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Builders, Cutters and Maintainers: If You Keep Cutters, This is Likely Why

May 10, 2011

In case this is the first blog from me that you have read, Builders are your top performers, Maintainers are solid “B” players and Cutters are poor performers who do damage to your company. As I have mentioned previously, your responsibility as a leader is to:

  • Step 1: Remove Cutters

  • Step 2: Hire Builders

  • Step 3: Motivate Maintainers

Why do companies fail in their attempt to address the poor performance associated with Cutters? In my opinion, there are 4 reasons:

  1. Some organizations are fatalistic. They believe that you do your best to hire productive people, and then work with what you get. In many companies, the mix of Builders, Cutters and Maintainers is simply viewed as a constant that does not change.

  2. It is too unpleasant. Let’s face it, changing the mix of Builders, Cutters and Maintainers in an organization involves real people and real relationships, sometimes long-term relationships of 10 or 20 years.

  3. Legal risk. There is often concern about lawsuits and other unpleasant repercussions as a result of removing long-term, poor performers.

  4. Lack of good process. My observation is that when organizations are exposed to reliable change processes, they choose to do the right thing. The right thing is to build a competitive organization even if it involves making difficult decisions.

What every leader should know is that there are legally sound methods and technologies available to facilitate these difficult people decisions. In fact, just as there have been tremendous strides toward improving the operational side of business, there have also been parallel breakthrough improvements on the people side.  The net results are sophisticated methods and technology that can successfully address this issue.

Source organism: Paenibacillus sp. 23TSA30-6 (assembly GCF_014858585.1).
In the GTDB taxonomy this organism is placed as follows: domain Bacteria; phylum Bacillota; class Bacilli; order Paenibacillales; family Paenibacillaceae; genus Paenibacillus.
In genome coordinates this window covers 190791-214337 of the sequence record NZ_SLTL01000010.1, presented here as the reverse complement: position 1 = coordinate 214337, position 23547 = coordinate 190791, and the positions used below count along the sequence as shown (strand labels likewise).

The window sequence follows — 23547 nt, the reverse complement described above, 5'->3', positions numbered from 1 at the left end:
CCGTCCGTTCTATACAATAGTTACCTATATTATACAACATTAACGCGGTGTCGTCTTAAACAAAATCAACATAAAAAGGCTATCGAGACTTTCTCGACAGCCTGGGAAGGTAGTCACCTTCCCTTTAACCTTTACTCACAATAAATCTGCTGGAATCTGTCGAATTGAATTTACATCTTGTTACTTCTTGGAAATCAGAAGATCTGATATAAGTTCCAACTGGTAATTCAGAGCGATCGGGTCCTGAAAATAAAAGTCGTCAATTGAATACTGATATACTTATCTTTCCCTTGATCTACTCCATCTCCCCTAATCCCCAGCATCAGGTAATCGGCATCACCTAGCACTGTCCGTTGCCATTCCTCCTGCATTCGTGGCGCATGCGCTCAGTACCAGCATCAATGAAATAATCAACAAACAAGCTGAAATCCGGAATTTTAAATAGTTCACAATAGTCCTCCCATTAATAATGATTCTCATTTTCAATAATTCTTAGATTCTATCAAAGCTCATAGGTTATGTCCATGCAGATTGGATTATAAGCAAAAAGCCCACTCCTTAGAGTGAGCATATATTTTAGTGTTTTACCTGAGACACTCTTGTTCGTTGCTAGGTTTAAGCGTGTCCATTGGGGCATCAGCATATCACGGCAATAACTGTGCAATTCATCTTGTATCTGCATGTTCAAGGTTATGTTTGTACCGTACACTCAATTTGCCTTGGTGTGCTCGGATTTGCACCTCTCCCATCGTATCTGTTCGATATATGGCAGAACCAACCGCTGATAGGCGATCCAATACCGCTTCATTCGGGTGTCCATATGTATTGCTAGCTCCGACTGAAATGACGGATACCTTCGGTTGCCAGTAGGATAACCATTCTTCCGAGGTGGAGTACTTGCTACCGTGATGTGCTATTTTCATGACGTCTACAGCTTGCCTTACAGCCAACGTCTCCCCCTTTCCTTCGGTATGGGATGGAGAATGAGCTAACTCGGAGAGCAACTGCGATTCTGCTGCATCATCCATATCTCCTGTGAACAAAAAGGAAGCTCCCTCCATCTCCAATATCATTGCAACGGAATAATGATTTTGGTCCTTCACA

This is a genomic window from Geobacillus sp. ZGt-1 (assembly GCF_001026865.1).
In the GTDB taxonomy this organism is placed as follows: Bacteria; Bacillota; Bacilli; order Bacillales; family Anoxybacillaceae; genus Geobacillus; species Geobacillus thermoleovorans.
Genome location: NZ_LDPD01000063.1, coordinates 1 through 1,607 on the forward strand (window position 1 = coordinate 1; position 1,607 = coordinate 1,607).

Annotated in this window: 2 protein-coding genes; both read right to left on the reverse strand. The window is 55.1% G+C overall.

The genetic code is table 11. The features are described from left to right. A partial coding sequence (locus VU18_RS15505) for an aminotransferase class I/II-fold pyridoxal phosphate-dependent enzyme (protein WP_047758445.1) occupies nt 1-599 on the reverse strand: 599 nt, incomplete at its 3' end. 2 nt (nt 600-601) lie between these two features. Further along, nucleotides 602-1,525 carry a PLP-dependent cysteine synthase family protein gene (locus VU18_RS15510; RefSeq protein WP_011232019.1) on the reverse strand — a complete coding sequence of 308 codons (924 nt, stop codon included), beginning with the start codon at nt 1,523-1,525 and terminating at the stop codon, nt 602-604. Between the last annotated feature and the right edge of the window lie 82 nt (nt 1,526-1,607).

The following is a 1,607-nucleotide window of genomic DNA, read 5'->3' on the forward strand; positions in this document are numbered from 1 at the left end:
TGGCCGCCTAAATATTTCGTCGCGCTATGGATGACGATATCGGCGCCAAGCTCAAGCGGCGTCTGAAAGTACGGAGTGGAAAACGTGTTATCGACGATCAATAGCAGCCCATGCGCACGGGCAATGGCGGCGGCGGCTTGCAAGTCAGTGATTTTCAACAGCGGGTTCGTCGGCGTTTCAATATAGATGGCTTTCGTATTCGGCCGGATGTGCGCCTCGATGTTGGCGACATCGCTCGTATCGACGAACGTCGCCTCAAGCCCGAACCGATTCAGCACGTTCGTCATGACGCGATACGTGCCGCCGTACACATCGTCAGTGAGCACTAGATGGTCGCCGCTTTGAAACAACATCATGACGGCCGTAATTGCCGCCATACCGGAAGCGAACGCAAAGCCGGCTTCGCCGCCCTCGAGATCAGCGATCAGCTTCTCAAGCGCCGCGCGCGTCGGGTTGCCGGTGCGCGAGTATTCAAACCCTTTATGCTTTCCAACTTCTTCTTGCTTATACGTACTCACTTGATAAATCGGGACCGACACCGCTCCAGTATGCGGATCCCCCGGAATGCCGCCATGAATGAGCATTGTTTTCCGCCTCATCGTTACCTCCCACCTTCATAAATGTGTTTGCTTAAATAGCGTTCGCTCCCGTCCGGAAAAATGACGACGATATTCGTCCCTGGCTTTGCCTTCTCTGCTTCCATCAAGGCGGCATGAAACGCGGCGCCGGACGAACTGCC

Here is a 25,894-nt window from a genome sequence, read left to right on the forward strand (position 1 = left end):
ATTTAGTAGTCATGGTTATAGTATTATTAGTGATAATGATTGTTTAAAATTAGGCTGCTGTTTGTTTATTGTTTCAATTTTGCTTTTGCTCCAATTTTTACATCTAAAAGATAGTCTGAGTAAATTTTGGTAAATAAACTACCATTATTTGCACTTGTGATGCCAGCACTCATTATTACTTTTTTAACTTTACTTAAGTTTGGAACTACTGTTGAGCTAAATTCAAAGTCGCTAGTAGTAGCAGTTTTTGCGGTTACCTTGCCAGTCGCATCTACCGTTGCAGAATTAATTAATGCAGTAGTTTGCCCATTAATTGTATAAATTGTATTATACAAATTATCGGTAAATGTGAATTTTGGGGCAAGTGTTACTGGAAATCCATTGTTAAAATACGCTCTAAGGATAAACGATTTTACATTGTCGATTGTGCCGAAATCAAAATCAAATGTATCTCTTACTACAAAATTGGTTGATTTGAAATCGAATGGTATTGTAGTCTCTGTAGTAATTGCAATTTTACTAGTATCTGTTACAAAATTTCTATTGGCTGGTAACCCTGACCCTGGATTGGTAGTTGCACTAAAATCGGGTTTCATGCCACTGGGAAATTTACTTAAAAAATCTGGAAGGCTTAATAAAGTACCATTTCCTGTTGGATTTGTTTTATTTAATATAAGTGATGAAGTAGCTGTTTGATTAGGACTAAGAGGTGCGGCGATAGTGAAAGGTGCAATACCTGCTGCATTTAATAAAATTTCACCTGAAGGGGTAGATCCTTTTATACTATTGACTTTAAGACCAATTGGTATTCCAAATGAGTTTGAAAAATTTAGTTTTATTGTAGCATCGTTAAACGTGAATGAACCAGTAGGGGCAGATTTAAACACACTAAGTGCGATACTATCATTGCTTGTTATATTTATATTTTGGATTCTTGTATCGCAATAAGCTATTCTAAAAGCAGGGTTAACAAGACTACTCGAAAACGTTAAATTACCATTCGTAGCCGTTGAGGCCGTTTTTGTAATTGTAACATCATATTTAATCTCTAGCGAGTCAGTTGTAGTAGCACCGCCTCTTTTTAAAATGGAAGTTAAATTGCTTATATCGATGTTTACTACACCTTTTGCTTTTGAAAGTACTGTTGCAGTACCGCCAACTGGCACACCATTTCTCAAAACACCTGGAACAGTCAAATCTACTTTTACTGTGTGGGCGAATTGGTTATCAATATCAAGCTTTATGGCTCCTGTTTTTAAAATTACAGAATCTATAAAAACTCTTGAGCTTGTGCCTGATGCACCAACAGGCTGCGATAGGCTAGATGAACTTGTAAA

1. Understand that the percentage of Builders, Cutters and Maintainers in your organization does not happen by chance – you make it happen and you can change it.

  2. Understand that Cutters keep on cutting, even after training and coaching. It is your responsibility to remove Cutters from your organization.

  3. Understand that 50 years of research has proven that unstructured hiring and performance management approaches do not work.  They predict Builders and Cutters about as accurately as a coin toss.

  4. Understand that through innovative people assessment methods, evaluation tools and performance tracking practices, you can identify Builders, Cutters and Maintainers, and create the right mix for your organization.

In the next blog series on how to select and retain Builders I will discuss the specific steps involved in implementing an organization-wide process for transitioning to a Builder Culture.

The Ultimate Hiring Manager’s Guide

Kevin Klinvex Kevin Klinvex was a founding partner of Select International, acquired by PSI. He is a thought leader in organization-wide hiring and retention programs. His work focused on combining powerful testing and assessment tools with the best in web-based delivery and data tracking. Kevin co-authored the best-selling book, Hiring Great People.